Monday, November 20, 2017

Female Martyrs of the 4th Century

Beatrice (Beatrix) was martyred with her brothers Simpliciu and Faustinus during the Diocletian persecution.  Simplicius and Faustinus were beaten with clubs, and finally beheaded and thrown into the Tiber.  Beatrix had the bodies drawn out of the water and buried.  For seven months Beatrix lived with a pious widow named Lucina and together they offered hospitality to persecuted Christians healing their wounds and feeding them.  When she was arrested and strangled to death in prison, Lucina buried her with her brothers in the cemetery on the Via Portuensis in 303 CE. 

Juliana was the daughter of a pagan prince who betrothed her to the Senator Eleusius. Her father was violently opposed to Christianity, but Juliana secretly converted and was baptized.  When the time came for her to marry, she refused.  Her fiancé, who was also the governor, ordered her to be flogged.  Then he had hung her by her hair until it was pulled from her scalp.  He promised to allow her to worship her God freely if she married him.   When she refused again, he burned her face on a grate.  Many pagans who witnessed her torture were so moved by her courage that they converted to Christianity.  The Senator had them all beheaded in 304 CE.  A wealthy noble woman named Sephonia took Juliana's body and gave it a proper burial in Campania.

Restituta was born at Teniza (Tunisia) and tortured under Diocletian. She was placed in boat loaded with oakum and resin that was set ablaze.  It is unknown whether she burned to death or drowned.  A local Christian woman named Lucina found the incorrupt body of Restituta on the beach and had it solemnly buried at the foot of Monte Vico in Lacco Ameno, where a basilica was dedicated to her.  Some of her relics were brought to Naples in the fifth century and a church was built in her honor in Naples in the sixth century .  The church was later incorporated into the Cathedral of Naples built on the same site.  The date of her death is believed to be 304 CE.

Lucia (Lucy) was born of rich and noble parents about the year 283 CE.  Her father was of Roman origin, but he died when she was five years old, leaving Lucia and her mother without a guardian.  Her mother was suffering from a bleeding disorder and feared for Lucia's future so she arranged for her daughter to marry a wealthy young pagan.  Lucia convinced her mother to make a pilgrimage to Catania where was cured.  In gratitude her mother allowed her to consecrate her virginity to God and distribute her dowry among the poor.  Her fiancé, however, took offense and turned her over to the authorities who gouged out her eyes before beheading her with a sword in 304 CE.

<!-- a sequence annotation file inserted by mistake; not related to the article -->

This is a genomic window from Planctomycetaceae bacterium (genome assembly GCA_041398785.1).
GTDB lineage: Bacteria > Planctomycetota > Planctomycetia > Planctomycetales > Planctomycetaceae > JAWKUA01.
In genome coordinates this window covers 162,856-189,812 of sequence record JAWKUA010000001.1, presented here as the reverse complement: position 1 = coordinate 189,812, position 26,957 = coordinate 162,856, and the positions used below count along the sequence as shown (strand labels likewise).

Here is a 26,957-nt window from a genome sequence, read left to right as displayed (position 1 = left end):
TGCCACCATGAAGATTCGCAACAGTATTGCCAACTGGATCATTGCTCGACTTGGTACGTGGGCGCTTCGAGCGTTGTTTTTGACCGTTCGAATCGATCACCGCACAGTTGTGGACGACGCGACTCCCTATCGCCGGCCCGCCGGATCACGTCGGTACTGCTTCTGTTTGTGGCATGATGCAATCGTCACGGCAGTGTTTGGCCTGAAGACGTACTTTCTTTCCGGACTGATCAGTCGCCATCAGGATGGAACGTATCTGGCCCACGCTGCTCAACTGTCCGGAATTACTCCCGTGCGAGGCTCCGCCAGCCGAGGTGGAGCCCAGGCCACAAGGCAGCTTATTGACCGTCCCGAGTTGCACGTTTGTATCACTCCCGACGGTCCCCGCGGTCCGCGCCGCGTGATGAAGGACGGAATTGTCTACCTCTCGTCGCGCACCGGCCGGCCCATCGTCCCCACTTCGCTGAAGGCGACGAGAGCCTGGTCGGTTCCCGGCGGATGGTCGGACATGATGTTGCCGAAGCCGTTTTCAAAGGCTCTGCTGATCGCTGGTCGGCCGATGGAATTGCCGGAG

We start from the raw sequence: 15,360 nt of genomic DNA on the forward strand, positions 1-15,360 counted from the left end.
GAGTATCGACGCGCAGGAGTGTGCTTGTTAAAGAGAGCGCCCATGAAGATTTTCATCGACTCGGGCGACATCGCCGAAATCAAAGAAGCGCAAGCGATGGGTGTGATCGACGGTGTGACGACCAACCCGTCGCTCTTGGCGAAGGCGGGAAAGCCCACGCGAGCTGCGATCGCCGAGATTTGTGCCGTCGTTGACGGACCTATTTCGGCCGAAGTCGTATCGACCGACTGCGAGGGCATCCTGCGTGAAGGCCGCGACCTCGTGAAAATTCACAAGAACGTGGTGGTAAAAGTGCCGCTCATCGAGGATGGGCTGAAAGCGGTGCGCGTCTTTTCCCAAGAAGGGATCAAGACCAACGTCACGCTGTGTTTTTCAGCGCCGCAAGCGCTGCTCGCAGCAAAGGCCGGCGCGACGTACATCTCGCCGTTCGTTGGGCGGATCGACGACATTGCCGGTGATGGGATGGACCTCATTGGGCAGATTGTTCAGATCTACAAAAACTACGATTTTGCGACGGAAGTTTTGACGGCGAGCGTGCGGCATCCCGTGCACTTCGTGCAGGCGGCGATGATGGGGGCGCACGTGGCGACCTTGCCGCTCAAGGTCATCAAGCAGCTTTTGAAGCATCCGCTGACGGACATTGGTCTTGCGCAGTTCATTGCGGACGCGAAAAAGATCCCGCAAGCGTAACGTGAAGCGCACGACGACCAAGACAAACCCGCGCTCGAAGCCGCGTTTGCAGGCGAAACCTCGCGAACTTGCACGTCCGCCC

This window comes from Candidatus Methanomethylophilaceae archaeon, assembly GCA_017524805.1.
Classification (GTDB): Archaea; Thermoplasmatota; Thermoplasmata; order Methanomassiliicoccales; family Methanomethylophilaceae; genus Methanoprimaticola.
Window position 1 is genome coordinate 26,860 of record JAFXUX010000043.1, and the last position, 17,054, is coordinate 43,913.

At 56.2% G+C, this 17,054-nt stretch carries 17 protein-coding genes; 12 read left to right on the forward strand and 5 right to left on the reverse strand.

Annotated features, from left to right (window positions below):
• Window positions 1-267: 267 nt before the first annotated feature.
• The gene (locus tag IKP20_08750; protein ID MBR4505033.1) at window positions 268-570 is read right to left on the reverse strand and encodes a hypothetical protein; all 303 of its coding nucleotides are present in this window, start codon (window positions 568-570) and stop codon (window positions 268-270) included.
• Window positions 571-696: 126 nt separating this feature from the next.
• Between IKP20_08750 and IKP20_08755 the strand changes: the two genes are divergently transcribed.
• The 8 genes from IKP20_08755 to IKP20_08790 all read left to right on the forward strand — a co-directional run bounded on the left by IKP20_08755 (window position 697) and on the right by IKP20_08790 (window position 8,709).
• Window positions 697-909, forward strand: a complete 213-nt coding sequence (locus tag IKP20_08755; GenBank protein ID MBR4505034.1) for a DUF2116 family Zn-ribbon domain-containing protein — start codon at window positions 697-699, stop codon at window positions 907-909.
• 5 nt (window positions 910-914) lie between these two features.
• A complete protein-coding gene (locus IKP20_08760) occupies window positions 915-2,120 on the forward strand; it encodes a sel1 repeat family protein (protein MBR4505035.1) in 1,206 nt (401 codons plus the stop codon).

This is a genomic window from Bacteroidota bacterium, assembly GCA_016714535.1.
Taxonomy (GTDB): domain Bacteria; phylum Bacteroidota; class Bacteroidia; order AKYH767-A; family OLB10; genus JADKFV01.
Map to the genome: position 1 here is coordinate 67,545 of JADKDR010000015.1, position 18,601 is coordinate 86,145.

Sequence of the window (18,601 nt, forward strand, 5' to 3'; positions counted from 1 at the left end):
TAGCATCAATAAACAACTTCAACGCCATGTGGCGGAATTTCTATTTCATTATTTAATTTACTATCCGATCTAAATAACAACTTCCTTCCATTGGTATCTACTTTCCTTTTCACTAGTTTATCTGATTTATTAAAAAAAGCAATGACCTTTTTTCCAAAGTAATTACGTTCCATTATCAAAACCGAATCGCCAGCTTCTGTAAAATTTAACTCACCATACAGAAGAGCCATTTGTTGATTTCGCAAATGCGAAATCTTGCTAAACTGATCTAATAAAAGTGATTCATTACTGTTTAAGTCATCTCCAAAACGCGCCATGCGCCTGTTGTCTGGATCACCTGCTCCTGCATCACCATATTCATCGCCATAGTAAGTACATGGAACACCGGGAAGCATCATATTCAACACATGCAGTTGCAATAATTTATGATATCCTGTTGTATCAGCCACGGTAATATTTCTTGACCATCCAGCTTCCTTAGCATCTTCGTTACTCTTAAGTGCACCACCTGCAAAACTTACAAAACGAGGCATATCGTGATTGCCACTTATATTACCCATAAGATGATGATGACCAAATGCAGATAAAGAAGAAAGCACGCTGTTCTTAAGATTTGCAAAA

Crispina was born at Thagara (Tunisia) into a distinguished family and became a wealthy matron with many children. On being ordered to sacrifice to the gods she declared she believed in only one God.  The judge ordered her head to be shaved and subjected her to public mockery. Despite the tears of her children, she refused to recant and offered her neck to the swordsman who beheaded her in 304 CE.

Febronia was another virgin who refused to renounce her faith and marry.  For this she was brutally tortured an mutilated with pliers until she died in 304 CE.  Having witnessed her courageous suffering, her fiancé converted and was also executed.

Agnes of Rome was a member of the Roman nobility and raised in an early Catholic family. She suffered martyrdom at the age of twelve or thirteen during the reign of the Roman Emperor Diocletian. When she spurned the offer of marriage to the prefect’s son, he condemned her to be dragged naked through the streets to brothel.  When she was expelled from the brothel for failing to submit, she was bound to a stake to be burned.  The bundle of wood would not burn, and the officer in charge drew his sword and beheaded her in 304 CE.  She was buried beside the Via Nomentana in Rome, and the church of Sant'Agnese fuori le mura was later built over the catacomb where her relics are interred.  Her skull was sent for veneration in a separate chapel in the church of Sant'Agnese in Agone in the Piazza Navona.   Her foster sister Emerentiana was stoned to death for reprimanding her sister's executioners shortly after her martyrdom.

Catherine of Alexandria was a princess and a scholar, who became a Christian around the age of fourteen after a vision of the Madonna and Child.  When Maxentius began his persecutions, she rebuked him for his cruelty. The emperor summoned fifty of the best pagan philosophers and orators to dispute with her, but she won the debate converting several of her adversaries in the process.  The emperor ordered them killed and had Catherine scourged and thrown in prison.  She continued to win converts while in prison, including Maxentius' wife, Valeria.  The emperor executed them all and asked Catherine to marry him.  When she refused, she was condemned to die on a spike wheel, but the wheel shattered at her touch, and she was beheaded in 305 CE.

Theodosia was born in Tyre (Lebanon) in 290 CE and was martyred at the age of seventeen in 307 CE.  She made her way to Caesarea in Palestine and went to the public square where many Christians were in chains awaiting interrogation. As she began encouraging them and praising their courage, she was seized by the guards and tortured when she refused to reject Christianity.  Her sides were raked with combs until her ribs were torn and her bowels visible.  Then she was thrown into the sea.  Having spent his fury on Theodosia, the governor sent the other Christians into slavery without inflicting any torture upon them. 

Fausta was a thirteen year old girl who was arrested, tortured, and executed for being a Christian in 311 CE.  Evilasius, the man responsible for torturing and executing her, converted to Christianity after watching her courageous death and was also martyred.